Successful interns—like Capistrano—often find a job offer waiting for them upon graduation. 

Briley says recruiting from a local talent pool also increases the longevity of tenure with the firm. “Most CSUMB students have local roots or have come to the area, love it, and want to stay. It’s hard to attract outside talent to this area because of the high cost of living. From a practical standpoint, students know the area and that really helps us retain employees.”

This was certainly the case for Capistrano, who wanted a stable career in the area that would allow him to raise and provide for his family. He’s been with Hayashi Wayland for over a decade now, and appreciates the supportive company culture he’s found there. 

While the internship provides an introduction to the firm, Capistrano explains that new employees are also encouraged to do a bit of everything before they settle into a more specific career track: “Most people get a good feel for where they would thrive and can leverage their strengths.”

For Capistrano, working on the audit team has been tremendously fulfilling. He enjoys the opportunities for face-to-face interaction, going out to client sites, and doing fieldwork with a small team. 

“People think accounting is about plugging in numbers, but this job is really about relationships and people skills,” he says. 

Hayashi Wayland also sponsors several events on campus that bring together students, faculty, and members of the local business community. The annual Accounting Mixer draws recruiters from several firms onto campus and is often the first point of contact between students and the firm.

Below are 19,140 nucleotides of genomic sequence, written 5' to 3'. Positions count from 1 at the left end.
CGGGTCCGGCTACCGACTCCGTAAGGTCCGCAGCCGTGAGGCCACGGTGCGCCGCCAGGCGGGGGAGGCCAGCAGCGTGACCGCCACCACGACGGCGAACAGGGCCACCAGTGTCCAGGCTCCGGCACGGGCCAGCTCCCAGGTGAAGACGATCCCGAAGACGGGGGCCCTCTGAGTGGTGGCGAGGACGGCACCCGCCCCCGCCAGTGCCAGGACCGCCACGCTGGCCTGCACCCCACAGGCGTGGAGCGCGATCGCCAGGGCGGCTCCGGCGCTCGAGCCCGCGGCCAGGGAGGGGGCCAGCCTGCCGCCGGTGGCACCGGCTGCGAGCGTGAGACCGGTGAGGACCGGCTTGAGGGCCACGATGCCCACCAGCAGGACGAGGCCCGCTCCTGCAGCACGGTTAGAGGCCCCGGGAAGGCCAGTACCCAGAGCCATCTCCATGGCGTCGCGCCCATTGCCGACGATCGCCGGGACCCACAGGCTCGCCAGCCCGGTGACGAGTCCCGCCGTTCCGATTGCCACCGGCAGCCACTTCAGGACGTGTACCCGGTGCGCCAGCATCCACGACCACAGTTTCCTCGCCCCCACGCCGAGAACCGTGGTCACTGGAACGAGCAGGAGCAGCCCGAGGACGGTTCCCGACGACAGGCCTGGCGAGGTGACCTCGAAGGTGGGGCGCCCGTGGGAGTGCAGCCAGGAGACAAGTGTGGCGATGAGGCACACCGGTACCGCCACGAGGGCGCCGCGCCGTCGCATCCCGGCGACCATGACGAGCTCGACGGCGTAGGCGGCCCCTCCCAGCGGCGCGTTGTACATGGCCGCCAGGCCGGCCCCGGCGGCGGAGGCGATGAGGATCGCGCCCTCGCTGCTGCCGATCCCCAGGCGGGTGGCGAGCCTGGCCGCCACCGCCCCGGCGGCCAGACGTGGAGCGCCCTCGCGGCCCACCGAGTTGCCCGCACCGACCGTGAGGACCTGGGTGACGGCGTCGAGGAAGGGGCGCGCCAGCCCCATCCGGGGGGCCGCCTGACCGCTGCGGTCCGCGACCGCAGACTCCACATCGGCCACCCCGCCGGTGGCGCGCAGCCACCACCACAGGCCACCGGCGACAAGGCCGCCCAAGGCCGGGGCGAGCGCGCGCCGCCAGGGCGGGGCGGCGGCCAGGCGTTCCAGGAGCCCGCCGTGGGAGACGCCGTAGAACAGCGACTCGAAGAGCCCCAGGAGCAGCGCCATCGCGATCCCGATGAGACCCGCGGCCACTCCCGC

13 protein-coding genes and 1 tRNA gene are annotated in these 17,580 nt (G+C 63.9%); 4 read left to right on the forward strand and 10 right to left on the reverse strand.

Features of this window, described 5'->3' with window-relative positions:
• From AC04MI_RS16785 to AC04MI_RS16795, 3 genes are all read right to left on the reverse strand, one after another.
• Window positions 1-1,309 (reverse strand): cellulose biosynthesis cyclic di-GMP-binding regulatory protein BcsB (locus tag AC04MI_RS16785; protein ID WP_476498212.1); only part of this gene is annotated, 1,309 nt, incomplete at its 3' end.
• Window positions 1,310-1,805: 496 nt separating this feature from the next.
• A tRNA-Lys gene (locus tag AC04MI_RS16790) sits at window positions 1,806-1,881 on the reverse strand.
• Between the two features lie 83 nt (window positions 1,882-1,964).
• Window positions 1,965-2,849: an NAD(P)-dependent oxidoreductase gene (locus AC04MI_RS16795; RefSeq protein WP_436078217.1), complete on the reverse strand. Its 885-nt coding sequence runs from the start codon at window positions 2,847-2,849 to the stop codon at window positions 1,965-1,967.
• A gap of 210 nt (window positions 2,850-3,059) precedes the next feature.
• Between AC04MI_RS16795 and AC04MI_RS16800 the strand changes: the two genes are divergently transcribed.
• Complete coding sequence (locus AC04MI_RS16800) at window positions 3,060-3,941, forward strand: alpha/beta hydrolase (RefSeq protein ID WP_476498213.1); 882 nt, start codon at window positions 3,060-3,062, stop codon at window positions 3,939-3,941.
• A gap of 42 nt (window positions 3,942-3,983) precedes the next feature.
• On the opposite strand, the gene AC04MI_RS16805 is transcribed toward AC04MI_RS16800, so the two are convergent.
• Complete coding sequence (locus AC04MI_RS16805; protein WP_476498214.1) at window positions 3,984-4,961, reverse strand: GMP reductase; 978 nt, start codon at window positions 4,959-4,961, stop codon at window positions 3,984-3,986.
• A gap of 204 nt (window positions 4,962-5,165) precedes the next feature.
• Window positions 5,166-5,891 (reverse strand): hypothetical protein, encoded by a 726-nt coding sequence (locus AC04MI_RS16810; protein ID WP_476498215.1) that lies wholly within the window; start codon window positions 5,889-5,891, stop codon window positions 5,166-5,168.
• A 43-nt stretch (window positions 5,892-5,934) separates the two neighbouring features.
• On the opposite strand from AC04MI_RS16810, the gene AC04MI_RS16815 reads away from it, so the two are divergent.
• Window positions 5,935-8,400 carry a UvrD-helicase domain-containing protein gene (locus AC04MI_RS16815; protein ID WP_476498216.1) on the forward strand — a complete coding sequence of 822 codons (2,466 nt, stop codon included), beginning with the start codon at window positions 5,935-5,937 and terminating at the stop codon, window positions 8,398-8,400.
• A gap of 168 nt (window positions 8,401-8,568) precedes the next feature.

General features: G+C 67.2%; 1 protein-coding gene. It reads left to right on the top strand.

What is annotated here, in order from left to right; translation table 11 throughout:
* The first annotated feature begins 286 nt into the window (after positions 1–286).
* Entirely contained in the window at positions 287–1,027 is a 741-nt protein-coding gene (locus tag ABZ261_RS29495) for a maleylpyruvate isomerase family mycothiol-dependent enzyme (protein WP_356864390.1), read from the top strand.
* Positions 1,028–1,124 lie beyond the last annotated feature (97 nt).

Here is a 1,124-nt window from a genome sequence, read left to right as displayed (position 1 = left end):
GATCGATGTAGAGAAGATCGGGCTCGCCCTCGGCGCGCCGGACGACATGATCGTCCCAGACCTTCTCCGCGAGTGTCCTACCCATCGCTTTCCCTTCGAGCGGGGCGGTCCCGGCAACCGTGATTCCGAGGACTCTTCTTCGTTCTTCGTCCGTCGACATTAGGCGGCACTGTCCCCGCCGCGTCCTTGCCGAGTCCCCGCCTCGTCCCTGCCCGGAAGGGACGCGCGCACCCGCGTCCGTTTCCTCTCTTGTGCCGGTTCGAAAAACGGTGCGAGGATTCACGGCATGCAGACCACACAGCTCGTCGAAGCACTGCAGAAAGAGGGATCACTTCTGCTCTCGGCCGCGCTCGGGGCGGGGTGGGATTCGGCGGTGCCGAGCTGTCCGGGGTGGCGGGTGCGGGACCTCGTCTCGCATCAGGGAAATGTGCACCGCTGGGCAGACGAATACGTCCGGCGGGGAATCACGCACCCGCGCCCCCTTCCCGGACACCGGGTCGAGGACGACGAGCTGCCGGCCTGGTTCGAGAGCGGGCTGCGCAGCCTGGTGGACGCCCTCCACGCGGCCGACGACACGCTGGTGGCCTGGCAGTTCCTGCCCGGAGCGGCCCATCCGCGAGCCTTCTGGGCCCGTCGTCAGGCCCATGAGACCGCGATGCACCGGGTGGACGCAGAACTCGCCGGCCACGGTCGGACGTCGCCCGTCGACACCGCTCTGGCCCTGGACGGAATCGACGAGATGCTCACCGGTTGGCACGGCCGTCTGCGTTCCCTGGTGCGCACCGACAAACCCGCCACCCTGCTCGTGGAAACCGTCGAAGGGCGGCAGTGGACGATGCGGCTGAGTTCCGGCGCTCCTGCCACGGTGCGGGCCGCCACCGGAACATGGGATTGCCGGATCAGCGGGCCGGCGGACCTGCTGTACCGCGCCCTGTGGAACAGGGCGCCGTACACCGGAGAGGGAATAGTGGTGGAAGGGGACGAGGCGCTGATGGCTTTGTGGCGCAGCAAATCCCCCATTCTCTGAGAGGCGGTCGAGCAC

Adrian Zavala ‘18, connected with Melissa Speciale, a senior human resources administrator with HW, when attending his first mixer as a second year student. “It ended up being a point of inflection in my life,” he said. Though he felt awkward initially because he wasn’t ready for an internship or job opportunity, he was able to plug into a leadership program Hayashi Wayland sponsored for second-year students, which set him up for an internship the following summer...and a job offer after graduation.

“Truth be told, I felt like a fish out of water during the whole thing, but growth can only happen once you exit your comfort zone,” says Zavala. “I would highly encourage all the accounting students to attend these social events when possible, as awkward as they can sometimes be. A large part of becoming a professional in any major is building the relationships between yourself and the community. These relationships can often help take you in the direction you want to go.“

In addition, Hayashi Wayland has sponsored the Business Showcase, an opportunity for business majors in any concentration, not just accounting, to present their senior capstone projects to community business leaders from across industries.

By bringing genuine care, a spirit of collaboration, and a long-term vision of success, Michael Briley and his colleagues at Hayashi Wayland have addressed his earlier recruitment challenges, all the while nurturing an impactful and lasting relationship with the university that has benefited both parties tremendously. 

As Capistrano puts it, “Over the last 10 years, a lot of people have come in the door from CSUMB and are working their way up. These folks will stay and will be part of the continuing legacy for Hayashi Wayland.”  

The soon-to-come CSUMB Alumni Work Here directory will connect the campus to our local community and highlight alumni who are working in all major segments of the regional economy, including agriculture, education, health-care, the arts, finance, hospitality, retail, and technology.